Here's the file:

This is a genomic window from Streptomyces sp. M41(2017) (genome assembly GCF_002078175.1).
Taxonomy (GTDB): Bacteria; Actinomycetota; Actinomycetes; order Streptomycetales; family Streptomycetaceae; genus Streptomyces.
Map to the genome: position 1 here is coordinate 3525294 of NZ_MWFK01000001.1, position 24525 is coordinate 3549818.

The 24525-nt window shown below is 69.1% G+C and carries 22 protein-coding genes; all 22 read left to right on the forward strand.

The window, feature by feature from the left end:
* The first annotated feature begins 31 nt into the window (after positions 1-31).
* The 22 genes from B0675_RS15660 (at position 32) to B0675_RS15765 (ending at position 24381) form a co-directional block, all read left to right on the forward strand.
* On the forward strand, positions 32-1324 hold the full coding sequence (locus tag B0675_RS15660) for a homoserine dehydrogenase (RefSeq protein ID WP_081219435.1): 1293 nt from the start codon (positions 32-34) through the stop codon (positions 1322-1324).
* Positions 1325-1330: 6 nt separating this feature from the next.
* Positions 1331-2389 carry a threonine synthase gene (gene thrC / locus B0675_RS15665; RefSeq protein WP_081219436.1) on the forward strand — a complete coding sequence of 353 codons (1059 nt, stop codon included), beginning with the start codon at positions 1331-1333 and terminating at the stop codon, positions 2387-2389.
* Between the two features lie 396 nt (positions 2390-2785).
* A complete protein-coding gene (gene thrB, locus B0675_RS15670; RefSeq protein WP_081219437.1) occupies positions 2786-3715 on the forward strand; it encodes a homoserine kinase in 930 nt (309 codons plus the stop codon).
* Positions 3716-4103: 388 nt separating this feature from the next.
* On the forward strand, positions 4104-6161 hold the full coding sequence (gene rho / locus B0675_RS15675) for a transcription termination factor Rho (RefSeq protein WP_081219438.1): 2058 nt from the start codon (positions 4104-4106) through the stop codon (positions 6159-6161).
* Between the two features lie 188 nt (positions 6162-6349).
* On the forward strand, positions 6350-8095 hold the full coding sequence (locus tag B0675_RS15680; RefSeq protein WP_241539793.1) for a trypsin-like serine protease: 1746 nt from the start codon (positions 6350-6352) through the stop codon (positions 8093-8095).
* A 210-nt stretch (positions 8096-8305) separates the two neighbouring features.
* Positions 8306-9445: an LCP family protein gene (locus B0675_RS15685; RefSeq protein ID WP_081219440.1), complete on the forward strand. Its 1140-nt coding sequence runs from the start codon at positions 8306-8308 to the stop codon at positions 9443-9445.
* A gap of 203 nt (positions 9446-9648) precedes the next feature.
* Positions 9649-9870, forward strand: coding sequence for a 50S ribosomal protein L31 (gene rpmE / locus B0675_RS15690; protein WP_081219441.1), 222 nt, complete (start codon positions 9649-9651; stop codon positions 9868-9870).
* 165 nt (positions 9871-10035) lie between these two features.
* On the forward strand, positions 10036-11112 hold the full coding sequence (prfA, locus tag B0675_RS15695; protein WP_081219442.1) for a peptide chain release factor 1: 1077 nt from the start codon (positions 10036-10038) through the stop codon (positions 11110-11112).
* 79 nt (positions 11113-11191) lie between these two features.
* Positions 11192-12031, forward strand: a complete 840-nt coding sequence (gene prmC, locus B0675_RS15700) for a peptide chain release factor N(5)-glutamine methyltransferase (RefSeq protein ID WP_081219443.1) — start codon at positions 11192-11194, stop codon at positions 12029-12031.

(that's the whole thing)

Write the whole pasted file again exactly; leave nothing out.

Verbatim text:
This is a genomic window from Streptomyces sp. M41(2017) (genome assembly GCF_002078175.1).
Taxonomy (GTDB): Bacteria; Actinomycetota; Actinomycetes; order Streptomycetales; family Streptomycetaceae; genus Streptomyces.
Map to the genome: position 1 here is coordinate 3525294 of NZ_MWFK01000001.1, position 24525 is coordinate 3549818.

The 24525-nt window shown below is 69.1% G+C and carries 22 protein-coding genes; all 22 read left to right on the forward strand.

The window, feature by feature from the left end:
* The first annotated feature begins 31 nt into the window (after positions 1-31).
* The 22 genes from B0675_RS15660 (at position 32) to B0675_RS15765 (ending at position 24381) form a co-directional block, all read left to right on the forward strand.
* On the forward strand, positions 32-1324 hold the full coding sequence (locus tag B0675_RS15660) for a homoserine dehydrogenase (RefSeq protein ID WP_081219435.1): 1293 nt from the start codon (positions 32-34) through the stop codon (positions 1322-1324).
* Positions 1325-1330: 6 nt separating this feature from the next.
* Positions 1331-2389 carry a threonine synthase gene (gene thrC / locus B0675_RS15665; RefSeq protein WP_081219436.1) on the forward strand — a complete coding sequence of 353 codons (1059 nt, stop codon included), beginning with the start codon at positions 1331-1333 and terminating at the stop codon, positions 2387-2389.
* Between the two features lie 396 nt (positions 2390-2785).
* A complete protein-coding gene (gene thrB, locus B0675_RS15670; RefSeq protein WP_081219437.1) occupies positions 2786-3715 on the forward strand; it encodes a homoserine kinase in 930 nt (309 codons plus the stop codon).
* Positions 3716-4103: 388 nt separating this feature from the next.
* On the forward strand, positions 4104-6161 hold the full coding sequence (gene rho / locus B0675_RS15675) for a transcription termination factor Rho (RefSeq protein WP_081219438.1): 2058 nt from the start codon (positions 4104-4106) through the stop codon (positions 6159-6161).
* Between the two features lie 188 nt (positions 6162-6349).
* On the forward strand, positions 6350-8095 hold the full coding sequence (locus tag B0675_RS15680; RefSeq protein WP_241539793.1) for a trypsin-like serine protease: 1746 nt from the start codon (positions 6350-6352) through the stop codon (positions 8093-8095).
* A 210-nt stretch (positions 8096-8305) separates the two neighbouring features.
* Positions 8306-9445: an LCP family protein gene (locus B0675_RS15685; RefSeq protein ID WP_081219440.1), complete on the forward strand. Its 1140-nt coding sequence runs from the start codon at positions 8306-8308 to the stop codon at positions 9443-9445.
* A gap of 203 nt (positions 9446-9648) precedes the next feature.
* Positions 9649-9870, forward strand: coding sequence for a 50S ribosomal protein L31 (gene rpmE / locus B0675_RS15690; protein WP_081219441.1), 222 nt, complete (start codon positions 9649-9651; stop codon positions 9868-9870).
* 165 nt (positions 9871-10035) lie between these two features.
* On the forward strand, positions 10036-11112 hold the full coding sequence (prfA, locus tag B0675_RS15695; protein WP_081219442.1) for a peptide chain release factor 1: 1077 nt from the start codon (positions 10036-10038) through the stop codon (positions 11110-11112).
* 79 nt (positions 11113-11191) lie between these two features.
* Positions 11192-12031, forward strand: a complete 840-nt coding sequence (gene prmC, locus B0675_RS15700) for a peptide chain release factor N(5)-glutamine methyltransferase (RefSeq protein ID WP_081219443.1) — start codon at positions 11192-11194, stop codon at positions 12029-12031.